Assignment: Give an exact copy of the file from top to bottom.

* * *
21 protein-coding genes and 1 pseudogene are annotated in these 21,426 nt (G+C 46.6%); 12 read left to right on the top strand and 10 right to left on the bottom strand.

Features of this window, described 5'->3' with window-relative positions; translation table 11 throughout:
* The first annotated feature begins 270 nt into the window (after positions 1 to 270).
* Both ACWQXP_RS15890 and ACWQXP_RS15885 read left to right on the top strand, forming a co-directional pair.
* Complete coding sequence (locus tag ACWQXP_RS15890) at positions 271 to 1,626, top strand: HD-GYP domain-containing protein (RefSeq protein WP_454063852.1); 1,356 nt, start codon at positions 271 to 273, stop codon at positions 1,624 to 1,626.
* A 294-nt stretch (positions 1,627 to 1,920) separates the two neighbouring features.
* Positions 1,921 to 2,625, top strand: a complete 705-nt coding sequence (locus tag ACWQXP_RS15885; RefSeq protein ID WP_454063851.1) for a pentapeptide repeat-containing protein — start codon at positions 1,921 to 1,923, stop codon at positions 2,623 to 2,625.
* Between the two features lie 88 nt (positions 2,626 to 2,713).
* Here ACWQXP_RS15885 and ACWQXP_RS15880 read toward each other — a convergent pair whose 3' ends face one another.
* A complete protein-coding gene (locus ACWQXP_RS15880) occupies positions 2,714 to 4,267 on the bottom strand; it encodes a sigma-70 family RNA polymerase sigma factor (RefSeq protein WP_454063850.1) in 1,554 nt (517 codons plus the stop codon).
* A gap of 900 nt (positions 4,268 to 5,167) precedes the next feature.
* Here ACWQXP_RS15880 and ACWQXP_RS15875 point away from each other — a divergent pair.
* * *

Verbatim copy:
21 protein-coding genes and 1 pseudogene are annotated in these 21,426 nt (G+C 46.6%); 12 read left to right on the top strand and 10 right to left on the bottom strand.

Features of this window, described 5'->3' with window-relative positions; translation table 11 throughout:
* The first annotated feature begins 270 nt into the window (after positions 1 to 270).
* Both ACWQXP_RS15890 and ACWQXP_RS15885 read left to right on the top strand, forming a co-directional pair.
* Complete coding sequence (locus tag ACWQXP_RS15890) at positions 271 to 1,626, top strand: HD-GYP domain-containing protein (RefSeq protein WP_454063852.1); 1,356 nt, start codon at positions 271 to 273, stop codon at positions 1,624 to 1,626.
* A 294-nt stretch (positions 1,627 to 1,920) separates the two neighbouring features.
* Positions 1,921 to 2,625, top strand: a complete 705-nt coding sequence (locus tag ACWQXP_RS15885; RefSeq protein ID WP_454063851.1) for a pentapeptide repeat-containing protein — start codon at positions 1,921 to 1,923, stop codon at positions 2,623 to 2,625.
* Between the two features lie 88 nt (positions 2,626 to 2,713).
* Here ACWQXP_RS15885 and ACWQXP_RS15880 read toward each other — a convergent pair whose 3' ends face one another.
* A complete protein-coding gene (locus ACWQXP_RS15880) occupies positions 2,714 to 4,267 on the bottom strand; it encodes a sigma-70 family RNA polymerase sigma factor (RefSeq protein WP_454063850.1) in 1,554 nt (517 codons plus the stop codon).
* A gap of 900 nt (positions 4,268 to 5,167) precedes the next feature.
* Here ACWQXP_RS15880 and ACWQXP_RS15875 point away from each other — a divergent pair.